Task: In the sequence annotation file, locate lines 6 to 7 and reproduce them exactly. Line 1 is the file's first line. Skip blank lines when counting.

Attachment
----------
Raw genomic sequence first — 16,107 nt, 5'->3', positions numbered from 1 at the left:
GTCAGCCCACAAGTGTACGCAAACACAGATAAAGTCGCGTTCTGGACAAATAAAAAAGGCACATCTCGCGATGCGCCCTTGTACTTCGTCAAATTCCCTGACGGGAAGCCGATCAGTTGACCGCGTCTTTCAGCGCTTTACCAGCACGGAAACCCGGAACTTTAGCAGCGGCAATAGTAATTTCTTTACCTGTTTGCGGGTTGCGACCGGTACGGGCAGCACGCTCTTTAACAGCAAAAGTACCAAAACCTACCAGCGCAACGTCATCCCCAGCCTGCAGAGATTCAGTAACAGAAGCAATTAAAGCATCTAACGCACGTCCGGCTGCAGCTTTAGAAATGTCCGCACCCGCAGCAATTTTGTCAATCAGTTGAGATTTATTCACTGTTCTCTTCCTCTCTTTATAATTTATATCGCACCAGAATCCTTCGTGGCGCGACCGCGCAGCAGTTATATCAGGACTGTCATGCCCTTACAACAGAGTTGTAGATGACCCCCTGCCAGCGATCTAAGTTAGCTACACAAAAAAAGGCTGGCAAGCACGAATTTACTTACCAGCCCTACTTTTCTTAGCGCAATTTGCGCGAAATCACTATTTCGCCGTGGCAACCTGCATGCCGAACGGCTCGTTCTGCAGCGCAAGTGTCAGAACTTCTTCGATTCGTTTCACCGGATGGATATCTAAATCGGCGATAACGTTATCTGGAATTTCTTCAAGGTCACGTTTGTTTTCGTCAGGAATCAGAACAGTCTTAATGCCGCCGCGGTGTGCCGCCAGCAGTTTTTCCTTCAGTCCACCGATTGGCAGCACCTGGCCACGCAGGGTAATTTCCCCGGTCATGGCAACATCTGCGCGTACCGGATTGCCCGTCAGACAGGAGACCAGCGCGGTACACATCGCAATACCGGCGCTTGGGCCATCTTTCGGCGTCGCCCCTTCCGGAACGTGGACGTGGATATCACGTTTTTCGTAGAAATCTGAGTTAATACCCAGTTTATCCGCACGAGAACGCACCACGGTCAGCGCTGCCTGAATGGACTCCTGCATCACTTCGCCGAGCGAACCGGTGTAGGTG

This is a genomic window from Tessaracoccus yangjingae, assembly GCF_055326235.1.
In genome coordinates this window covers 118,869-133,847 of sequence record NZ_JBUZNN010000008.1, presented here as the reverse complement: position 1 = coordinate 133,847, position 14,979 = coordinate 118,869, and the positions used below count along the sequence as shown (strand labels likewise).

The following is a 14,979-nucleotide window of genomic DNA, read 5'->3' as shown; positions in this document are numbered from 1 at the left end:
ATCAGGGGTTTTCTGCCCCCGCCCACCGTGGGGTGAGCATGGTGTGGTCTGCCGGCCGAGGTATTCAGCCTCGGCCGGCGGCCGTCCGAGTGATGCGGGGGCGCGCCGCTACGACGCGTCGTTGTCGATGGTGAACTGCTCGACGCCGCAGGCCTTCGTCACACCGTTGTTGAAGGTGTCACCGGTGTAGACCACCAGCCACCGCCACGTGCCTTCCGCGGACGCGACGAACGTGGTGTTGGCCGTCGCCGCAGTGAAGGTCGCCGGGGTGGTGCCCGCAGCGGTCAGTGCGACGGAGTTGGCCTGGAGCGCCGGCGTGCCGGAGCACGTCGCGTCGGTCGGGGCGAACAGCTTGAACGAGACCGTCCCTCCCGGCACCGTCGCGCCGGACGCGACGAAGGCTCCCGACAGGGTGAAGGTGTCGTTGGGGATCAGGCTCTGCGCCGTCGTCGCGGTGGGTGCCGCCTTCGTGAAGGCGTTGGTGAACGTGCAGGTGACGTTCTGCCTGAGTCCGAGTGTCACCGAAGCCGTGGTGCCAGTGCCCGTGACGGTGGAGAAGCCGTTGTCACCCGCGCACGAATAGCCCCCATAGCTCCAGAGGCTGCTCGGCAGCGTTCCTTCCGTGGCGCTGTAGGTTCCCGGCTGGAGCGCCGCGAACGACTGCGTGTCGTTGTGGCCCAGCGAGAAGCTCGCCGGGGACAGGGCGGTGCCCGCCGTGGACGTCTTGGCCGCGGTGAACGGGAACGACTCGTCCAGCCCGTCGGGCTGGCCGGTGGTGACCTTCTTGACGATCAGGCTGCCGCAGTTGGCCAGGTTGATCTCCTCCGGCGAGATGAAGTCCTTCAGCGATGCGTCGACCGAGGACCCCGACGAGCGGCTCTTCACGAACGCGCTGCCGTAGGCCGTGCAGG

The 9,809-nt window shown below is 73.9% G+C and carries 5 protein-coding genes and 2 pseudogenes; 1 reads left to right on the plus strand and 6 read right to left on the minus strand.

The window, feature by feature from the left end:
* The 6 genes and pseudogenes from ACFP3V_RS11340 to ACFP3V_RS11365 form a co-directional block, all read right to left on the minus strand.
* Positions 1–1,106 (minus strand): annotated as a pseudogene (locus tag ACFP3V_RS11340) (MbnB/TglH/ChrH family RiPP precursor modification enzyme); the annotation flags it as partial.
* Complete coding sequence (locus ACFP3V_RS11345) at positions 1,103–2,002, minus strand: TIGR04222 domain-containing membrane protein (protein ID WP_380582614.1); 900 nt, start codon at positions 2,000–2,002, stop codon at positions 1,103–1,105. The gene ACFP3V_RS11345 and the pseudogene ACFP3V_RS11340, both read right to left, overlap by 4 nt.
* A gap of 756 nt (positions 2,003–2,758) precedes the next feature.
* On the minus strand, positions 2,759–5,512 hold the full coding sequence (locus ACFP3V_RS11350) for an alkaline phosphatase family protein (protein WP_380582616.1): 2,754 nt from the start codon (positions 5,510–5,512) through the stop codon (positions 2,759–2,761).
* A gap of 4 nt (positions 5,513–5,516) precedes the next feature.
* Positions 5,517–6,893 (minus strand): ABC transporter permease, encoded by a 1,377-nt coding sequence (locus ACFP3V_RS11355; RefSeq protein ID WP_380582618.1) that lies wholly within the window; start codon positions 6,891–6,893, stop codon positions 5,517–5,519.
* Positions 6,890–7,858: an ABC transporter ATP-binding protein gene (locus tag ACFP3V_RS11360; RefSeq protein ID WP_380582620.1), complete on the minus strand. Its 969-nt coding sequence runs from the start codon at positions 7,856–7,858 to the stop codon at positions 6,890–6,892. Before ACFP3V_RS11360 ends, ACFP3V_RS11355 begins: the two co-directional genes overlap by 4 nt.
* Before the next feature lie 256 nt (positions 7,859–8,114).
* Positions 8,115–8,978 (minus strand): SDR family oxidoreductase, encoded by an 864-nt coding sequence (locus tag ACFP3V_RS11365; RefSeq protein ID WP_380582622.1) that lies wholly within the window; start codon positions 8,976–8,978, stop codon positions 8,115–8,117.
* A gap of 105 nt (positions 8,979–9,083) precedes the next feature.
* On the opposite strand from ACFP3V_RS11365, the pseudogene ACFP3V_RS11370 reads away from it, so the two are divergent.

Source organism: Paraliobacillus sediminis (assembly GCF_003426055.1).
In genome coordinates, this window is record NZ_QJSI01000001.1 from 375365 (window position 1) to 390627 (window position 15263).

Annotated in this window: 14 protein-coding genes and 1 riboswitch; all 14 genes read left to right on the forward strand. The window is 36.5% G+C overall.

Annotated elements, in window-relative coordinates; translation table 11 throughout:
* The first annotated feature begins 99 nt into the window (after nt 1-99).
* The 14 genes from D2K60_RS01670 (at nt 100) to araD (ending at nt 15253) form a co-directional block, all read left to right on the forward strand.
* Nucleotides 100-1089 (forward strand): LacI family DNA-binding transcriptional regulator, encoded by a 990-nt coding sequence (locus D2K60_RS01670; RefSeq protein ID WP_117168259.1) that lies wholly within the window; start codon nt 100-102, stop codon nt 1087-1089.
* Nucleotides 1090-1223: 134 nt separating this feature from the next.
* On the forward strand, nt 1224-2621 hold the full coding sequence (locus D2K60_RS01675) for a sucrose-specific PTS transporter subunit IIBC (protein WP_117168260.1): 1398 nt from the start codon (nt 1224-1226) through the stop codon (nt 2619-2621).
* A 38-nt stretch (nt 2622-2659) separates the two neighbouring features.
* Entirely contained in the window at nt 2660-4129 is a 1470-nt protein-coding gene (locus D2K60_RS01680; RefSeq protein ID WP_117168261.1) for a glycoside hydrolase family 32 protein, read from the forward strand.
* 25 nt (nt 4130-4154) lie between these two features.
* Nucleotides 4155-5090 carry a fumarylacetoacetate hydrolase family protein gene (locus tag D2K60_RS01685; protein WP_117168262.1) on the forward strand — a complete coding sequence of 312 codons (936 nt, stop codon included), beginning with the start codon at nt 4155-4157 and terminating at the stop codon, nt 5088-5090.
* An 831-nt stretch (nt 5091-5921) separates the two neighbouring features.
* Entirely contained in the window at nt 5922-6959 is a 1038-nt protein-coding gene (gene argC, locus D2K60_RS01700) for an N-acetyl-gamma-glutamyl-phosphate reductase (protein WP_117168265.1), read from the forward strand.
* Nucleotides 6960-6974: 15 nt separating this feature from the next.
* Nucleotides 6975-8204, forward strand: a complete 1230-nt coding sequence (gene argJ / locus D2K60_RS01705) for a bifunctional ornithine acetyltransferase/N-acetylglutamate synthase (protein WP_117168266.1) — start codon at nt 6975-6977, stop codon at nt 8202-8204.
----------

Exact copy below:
ATCAGGGGTTTTCTGCCCCCGCCCACCGTGGGGTGAGCATGGTGTGGTCTGCCGGCCGAGGTATTCAGCCTCGGCCGGCGGCCGTCCGAGTGATGCGGGGGCGCGCCGCTACGACGCGTCGTTGTCGATGGTGAACTGCTCGACGCCGCAGGCCTTCGTCACACCGTTGTTGAAGGTGTCACCGGTGTAGACCACCAGCCACCGCCACGTGCCTTCCGCGGACGCGACGAACGTGGTGTTGGCCGTCGCCGCAGTGAAGGTCGCCGGGGTGGTGCCCGCAGCGGTCAGTGCGACGGAGTTGGCCTGGAGCGCCGGCGTGCCGGAGCACGTCGCGTCGGTCGGGGCGAACAGCTTGAACGAGACCGTCCCTCCCGGCACCGTCGCGCCGGACGCGACGAAGGCTCCCGACAGGGTGAAGGTGTCGTTGGGGATCAGGCTCTGCGCCGTCGTCGCGGTGGGTGCCGCCTTCGTGAAGGCGTTGGTGAACGTGCAGGTGACGTTCTGCCTGAGTCCGAGTGTCACCGAAGCCGTGGTGCCAGTGCCCGTGACGGTGGAGAAGCCGTTGTCACCCGCGCACGAATAGCCCCCATAGCTCCAGAGGCTGCTCGGCAGCGTTCCTTCCGTGGCGCTGTAGGTTCCCGGCTGGAGCGCCGCGAACGACTGCGTGTCGTTGTGGCCCAGCGAGAAGCTCGCCGGGGACAGGGCGGTGCCCGCCGTGGACGTCTTGGCCGCGGTGAACGGGAACGACTCGTCCAGCCCGTCGGGCTGGCCGGTGGTGACCTTCTTGACGATCAGGCTGCCGCAGTTGGCCAGGTTGATCTCCTCCGGCGAGATGAAGTCCTTCAGCGATGCGTCGACCGAGGACCCCGACGAGCGGCTCTTCACGAACGCGCTGCCGTAGGCCGTGCAGG

The 9,809-nt window shown below is 73.9% G+C and carries 5 protein-coding genes and 2 pseudogenes; 1 reads left to right on the plus strand and 6 read right to left on the minus strand.